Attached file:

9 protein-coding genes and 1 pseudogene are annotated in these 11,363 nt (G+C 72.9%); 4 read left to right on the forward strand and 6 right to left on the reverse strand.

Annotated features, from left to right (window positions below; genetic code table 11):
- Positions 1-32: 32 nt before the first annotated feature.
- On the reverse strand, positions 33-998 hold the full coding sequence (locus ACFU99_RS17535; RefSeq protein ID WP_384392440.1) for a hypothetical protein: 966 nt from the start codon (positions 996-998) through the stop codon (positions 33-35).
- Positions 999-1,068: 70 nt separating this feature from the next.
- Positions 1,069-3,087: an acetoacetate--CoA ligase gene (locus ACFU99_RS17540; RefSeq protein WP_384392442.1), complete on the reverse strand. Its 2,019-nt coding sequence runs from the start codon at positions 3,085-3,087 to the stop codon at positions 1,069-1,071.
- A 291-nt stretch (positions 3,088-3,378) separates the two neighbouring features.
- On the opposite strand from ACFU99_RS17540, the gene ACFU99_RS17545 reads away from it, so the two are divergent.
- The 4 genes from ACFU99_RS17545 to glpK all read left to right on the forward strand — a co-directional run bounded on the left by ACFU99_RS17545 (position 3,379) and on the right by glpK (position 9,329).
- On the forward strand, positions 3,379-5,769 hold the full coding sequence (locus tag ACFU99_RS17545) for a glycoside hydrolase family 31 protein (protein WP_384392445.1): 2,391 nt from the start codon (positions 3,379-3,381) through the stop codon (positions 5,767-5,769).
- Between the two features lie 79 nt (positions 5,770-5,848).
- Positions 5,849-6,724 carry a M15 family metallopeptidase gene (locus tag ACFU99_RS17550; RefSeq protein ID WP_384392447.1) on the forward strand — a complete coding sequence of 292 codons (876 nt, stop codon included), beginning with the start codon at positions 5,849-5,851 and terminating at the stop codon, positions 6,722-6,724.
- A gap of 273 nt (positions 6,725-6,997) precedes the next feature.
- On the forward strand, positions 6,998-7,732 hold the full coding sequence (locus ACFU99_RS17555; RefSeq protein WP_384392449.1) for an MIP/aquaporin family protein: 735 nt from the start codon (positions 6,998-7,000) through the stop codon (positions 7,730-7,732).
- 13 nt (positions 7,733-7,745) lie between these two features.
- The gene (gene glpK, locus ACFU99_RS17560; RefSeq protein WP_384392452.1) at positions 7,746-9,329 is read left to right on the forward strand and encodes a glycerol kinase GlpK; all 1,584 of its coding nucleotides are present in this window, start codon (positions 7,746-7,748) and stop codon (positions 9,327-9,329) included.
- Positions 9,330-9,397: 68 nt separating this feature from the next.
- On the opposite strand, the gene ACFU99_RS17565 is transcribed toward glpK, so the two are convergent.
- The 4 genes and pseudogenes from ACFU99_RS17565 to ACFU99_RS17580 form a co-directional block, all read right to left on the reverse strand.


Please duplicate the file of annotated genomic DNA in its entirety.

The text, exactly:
9 protein-coding genes and 1 pseudogene are annotated in these 11,363 nt (G+C 72.9%); 4 read left to right on the forward strand and 6 right to left on the reverse strand.

Annotated features, from left to right (window positions below; genetic code table 11):
- Positions 1-32: 32 nt before the first annotated feature.
- On the reverse strand, positions 33-998 hold the full coding sequence (locus ACFU99_RS17535; RefSeq protein ID WP_384392440.1) for a hypothetical protein: 966 nt from the start codon (positions 996-998) through the stop codon (positions 33-35).
- Positions 999-1,068: 70 nt separating this feature from the next.
- Positions 1,069-3,087: an acetoacetate--CoA ligase gene (locus ACFU99_RS17540; RefSeq protein WP_384392442.1), complete on the reverse strand. Its 2,019-nt coding sequence runs from the start codon at positions 3,085-3,087 to the stop codon at positions 1,069-1,071.
- A 291-nt stretch (positions 3,088-3,378) separates the two neighbouring features.
- On the opposite strand from ACFU99_RS17540, the gene ACFU99_RS17545 reads away from it, so the two are divergent.
- The 4 genes from ACFU99_RS17545 to glpK all read left to right on the forward strand — a co-directional run bounded on the left by ACFU99_RS17545 (position 3,379) and on the right by glpK (position 9,329).
- On the forward strand, positions 3,379-5,769 hold the full coding sequence (locus tag ACFU99_RS17545) for a glycoside hydrolase family 31 protein (protein WP_384392445.1): 2,391 nt from the start codon (positions 3,379-3,381) through the stop codon (positions 5,767-5,769).
- Between the two features lie 79 nt (positions 5,770-5,848).
- Positions 5,849-6,724 carry a M15 family metallopeptidase gene (locus tag ACFU99_RS17550; RefSeq protein ID WP_384392447.1) on the forward strand — a complete coding sequence of 292 codons (876 nt, stop codon included), beginning with the start codon at positions 5,849-5,851 and terminating at the stop codon, positions 6,722-6,724.
- A gap of 273 nt (positions 6,725-6,997) precedes the next feature.
- On the forward strand, positions 6,998-7,732 hold the full coding sequence (locus ACFU99_RS17555; RefSeq protein WP_384392449.1) for an MIP/aquaporin family protein: 735 nt from the start codon (positions 6,998-7,000) through the stop codon (positions 7,730-7,732).
- 13 nt (positions 7,733-7,745) lie between these two features.
- The gene (gene glpK, locus ACFU99_RS17560; RefSeq protein WP_384392452.1) at positions 7,746-9,329 is read left to right on the forward strand and encodes a glycerol kinase GlpK; all 1,584 of its coding nucleotides are present in this window, start codon (positions 7,746-7,748) and stop codon (positions 9,327-9,329) included.
- Positions 9,330-9,397: 68 nt separating this feature from the next.
- On the opposite strand, the gene ACFU99_RS17565 is transcribed toward glpK, so the two are convergent.
- The 4 genes and pseudogenes from ACFU99_RS17565 to ACFU99_RS17580 form a co-directional block, all read right to left on the reverse strand.